Global Timber Trade - Information

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This website provides information (charts and commentary) about international trade in timber products. Its focus is on tropical timber, particularly that originating in Africa and East Asia.

The site also includes an introduction to China - perhaps the most important market for both regions' tropical timber, particularly in respect of forest governance - and a summary concerning imports of wooden furniture from East Asia.

The charts are based on published statistics of declared imports. The statistics are available from a number of information centres that are open to the public. The quality of import statistics collated by some importing countries leaves something to be desired. Consequently, the data (which exclude small quantities) which have been abstracted to generate the charts have been amended where the statistics published are clearly anomalous.

Few if any importing countries co-operate with the customs/inspection services of producer countries in checking declared imports with exports - a simple task to measure possible fraud. The small number of product codes (particularly for logs and sawn wood) used by customs inhibits such checking. Targeted investment in customs/inspection services (including simple computing and communications technology) backed up by robust law enforcement would, particularly where timber exports account for a substantial proportion of a producer country's foreign exchange earnings, probably yield a handsome rate of return.

Perhaps vested interest and intimidation affect the apparent choice of the World Bank, IMF and other creditors/donors to not support such investment. In an ideal world, declared tropical timber imports would correspond one for one with declared exports. However, all too frequently, this is not the case (due for example to laundering, and false declaration for transfer pricing purposes), resulting in loss of government revenue and indicating weak management.

Trade can have a positive and negative impact on illegal logging and sustainable forest management "SFM". This website indicates which trade flows are likely to have most leverage on (forest) governance.

Given current governance in the tropical timber industry, there is a risk that, in most producer countries, the area of commercially attractive forest that will remain once the period of validity of current and imminent logging concessions expire will be so much smaller and poorer than now that widespread adoption of SFM may no longer be feasible. Market demand for chain of custody certification would lead rather more rapidly and cheaply than SFM to a sustainable level of timber exports - and is arguably a pre-condition for SFM. Timber that is exported without a reliable chain of custody certificate should be regarded as of dubious provenance.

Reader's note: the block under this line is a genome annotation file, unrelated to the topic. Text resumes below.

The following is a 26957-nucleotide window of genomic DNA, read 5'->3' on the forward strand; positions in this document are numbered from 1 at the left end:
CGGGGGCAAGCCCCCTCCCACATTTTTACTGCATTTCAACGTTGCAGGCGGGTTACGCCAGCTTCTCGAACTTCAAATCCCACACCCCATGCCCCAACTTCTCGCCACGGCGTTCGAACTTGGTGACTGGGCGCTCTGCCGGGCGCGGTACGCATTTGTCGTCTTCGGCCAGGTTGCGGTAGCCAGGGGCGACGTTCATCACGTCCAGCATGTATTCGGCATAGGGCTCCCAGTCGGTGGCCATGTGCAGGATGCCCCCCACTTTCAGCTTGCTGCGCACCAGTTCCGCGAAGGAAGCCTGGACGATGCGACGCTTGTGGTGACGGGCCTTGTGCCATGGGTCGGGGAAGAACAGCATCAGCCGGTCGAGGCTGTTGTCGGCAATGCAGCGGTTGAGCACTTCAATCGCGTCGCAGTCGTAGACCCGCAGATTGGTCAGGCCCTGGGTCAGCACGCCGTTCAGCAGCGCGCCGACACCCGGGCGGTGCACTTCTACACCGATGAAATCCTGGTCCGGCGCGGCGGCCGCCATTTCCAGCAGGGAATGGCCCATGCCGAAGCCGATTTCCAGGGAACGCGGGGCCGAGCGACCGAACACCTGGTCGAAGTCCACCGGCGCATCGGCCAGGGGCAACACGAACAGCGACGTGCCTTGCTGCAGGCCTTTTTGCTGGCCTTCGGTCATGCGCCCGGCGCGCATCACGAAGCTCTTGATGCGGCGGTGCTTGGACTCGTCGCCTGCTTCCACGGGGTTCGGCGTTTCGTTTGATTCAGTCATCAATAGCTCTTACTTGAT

There are rather fewer ports of export in producer countries than destination ports. Most are close to major conurbations facilitating staff recruitment and investment. Unless chain of custody certificates are made mandatory at the port of export, importers in countries, notably China and Southern Europe - where socio-environmental issues appear to be of minor national interest - will continue to fuel demand for illegal timber.

The unassailable(?) sovereign right of heads of state to corrupt the instruments of government (including the judiciary) and liquidate their national assets in a manner contrary to the national interest (at times at the behest of "development" agencies) is a major handicap. Taxpayers in creditor/donor countries have yet to highlight their distaste for bailing out producer countries whose leaders demonstrably care little about generating finance for long term development from the national resources which, given their titles, they should husband. Re-establishing land and other rights for forest people is probably a pre-condition for long term forest stewardhsip.

The price at which much tropical timber is exported from producer countries is very low (due to corruption and poor implementation of forestry law - which not only help maximise producer company profits but also attract certain types of company and investment). So much so that the aesthetic, functional or (potentially) socio-environmental superiority of tropical timber is all but irrelevant in large parts of the market. The (loosely described) construction industry is said to be the principal end-user of tropical timber. Not only are governments (central and local) buyers (both directly and through Private Finance Initiatives) of construction works but they also give planning permission for such works. The general public has little leverage (other than at a political level) over whether construction works (housing, offices, civil engineering projects) use timber which has been sustainably produced and (demonstrably) procured within the law.

Countries whose forest law is sound and enforced should be favoured as sources of supply. All timber exported from countries whose forest law is so weak or unenforced as to fall below a standard which multi-lateral fora deem unacceptable, should be deemed illegal (unless independently verified as deriving from operations meeting that standard) and individuals/companies responsible for its export/import should be charged in a forest crimes court whose jurisdiction is global.